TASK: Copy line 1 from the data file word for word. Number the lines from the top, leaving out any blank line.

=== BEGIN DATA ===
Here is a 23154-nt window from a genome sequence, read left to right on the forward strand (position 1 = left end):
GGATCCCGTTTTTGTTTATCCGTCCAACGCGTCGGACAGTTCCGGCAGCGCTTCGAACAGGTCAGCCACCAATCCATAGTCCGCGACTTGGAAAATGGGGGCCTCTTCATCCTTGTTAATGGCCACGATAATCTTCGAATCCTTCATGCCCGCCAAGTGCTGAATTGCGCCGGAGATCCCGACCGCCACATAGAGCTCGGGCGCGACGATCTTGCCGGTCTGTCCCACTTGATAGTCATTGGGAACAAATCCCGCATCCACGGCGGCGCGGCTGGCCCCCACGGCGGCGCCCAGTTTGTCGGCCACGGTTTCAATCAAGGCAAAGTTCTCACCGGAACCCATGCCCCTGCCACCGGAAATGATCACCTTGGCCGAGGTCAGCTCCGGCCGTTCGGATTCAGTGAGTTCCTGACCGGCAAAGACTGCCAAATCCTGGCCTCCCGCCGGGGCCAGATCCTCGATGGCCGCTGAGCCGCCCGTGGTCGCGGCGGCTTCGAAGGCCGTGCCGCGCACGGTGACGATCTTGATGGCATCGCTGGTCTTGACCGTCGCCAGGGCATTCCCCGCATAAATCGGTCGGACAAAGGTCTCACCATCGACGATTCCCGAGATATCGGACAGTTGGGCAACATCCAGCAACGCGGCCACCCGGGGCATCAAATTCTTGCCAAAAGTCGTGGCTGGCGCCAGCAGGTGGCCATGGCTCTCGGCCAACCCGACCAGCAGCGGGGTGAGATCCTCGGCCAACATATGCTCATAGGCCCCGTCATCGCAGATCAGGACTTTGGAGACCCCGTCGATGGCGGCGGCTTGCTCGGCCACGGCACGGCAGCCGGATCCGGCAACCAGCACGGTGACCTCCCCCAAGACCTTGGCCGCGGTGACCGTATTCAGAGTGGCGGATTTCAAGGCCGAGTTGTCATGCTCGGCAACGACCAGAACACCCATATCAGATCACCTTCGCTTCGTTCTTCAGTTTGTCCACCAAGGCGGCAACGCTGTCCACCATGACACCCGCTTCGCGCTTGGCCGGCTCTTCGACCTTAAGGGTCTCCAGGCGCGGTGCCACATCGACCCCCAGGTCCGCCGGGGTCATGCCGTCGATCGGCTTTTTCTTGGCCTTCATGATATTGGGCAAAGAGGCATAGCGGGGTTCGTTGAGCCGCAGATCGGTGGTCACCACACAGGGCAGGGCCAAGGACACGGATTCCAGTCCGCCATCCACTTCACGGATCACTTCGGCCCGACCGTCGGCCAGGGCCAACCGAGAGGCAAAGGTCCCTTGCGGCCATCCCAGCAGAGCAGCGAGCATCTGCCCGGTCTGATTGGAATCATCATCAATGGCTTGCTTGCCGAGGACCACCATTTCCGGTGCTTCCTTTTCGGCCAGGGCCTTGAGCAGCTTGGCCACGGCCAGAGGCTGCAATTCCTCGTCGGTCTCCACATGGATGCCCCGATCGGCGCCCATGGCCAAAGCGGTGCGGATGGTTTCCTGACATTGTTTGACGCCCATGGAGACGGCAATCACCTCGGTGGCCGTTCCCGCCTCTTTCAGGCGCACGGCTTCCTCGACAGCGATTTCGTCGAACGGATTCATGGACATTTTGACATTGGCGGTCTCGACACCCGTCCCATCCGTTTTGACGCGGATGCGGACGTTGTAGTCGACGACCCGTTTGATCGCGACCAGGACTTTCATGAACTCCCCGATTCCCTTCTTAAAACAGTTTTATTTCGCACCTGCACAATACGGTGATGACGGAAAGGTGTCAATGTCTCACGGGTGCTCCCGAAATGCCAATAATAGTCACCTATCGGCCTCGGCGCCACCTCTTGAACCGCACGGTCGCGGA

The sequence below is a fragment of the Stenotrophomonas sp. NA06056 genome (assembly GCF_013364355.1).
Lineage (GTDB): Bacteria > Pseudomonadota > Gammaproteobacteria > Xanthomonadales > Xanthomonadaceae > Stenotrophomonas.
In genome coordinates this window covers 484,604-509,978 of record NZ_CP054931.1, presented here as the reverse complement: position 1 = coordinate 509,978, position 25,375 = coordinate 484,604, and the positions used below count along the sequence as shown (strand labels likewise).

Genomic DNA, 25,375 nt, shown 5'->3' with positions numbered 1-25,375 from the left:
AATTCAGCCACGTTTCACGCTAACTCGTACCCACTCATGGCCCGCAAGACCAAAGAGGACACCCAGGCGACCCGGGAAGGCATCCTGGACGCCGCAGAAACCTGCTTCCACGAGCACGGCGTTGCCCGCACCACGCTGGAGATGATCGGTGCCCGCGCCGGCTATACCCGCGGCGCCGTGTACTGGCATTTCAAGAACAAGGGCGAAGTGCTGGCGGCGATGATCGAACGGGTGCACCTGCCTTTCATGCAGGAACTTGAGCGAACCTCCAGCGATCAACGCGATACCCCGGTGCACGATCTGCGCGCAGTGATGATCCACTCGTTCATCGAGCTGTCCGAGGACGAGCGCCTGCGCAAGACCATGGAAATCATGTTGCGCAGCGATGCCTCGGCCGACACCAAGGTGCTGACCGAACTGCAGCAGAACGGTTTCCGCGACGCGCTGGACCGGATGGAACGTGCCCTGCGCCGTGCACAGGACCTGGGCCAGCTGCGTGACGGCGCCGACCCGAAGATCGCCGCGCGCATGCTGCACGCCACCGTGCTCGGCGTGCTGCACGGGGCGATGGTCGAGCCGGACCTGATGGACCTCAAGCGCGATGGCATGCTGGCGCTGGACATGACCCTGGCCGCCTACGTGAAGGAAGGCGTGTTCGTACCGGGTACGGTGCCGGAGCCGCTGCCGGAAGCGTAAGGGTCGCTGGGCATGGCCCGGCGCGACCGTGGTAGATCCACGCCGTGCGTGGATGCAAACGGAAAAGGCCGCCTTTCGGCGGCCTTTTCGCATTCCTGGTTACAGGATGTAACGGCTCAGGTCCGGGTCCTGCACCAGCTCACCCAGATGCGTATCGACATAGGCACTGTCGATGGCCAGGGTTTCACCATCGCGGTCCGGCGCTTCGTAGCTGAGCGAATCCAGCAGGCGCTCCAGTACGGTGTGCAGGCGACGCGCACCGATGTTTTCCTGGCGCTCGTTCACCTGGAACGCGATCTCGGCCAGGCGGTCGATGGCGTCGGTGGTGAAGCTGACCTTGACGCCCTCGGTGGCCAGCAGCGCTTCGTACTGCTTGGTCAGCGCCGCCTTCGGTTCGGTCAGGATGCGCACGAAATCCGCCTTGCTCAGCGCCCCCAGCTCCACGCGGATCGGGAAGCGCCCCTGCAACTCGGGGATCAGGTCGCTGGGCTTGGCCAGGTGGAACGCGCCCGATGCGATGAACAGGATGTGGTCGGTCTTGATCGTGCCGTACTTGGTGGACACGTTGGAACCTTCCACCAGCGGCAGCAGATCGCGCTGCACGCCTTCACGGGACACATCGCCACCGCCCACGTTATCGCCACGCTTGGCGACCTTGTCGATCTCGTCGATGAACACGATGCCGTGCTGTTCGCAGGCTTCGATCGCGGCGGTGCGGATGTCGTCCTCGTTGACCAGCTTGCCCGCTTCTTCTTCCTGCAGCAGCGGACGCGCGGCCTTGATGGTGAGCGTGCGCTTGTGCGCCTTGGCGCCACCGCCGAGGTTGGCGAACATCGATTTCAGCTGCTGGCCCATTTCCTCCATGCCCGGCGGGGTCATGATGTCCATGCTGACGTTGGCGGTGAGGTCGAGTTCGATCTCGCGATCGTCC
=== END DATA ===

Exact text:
Here is a 23154-nt window from a genome sequence, read left to right on the forward strand (position 1 = left end):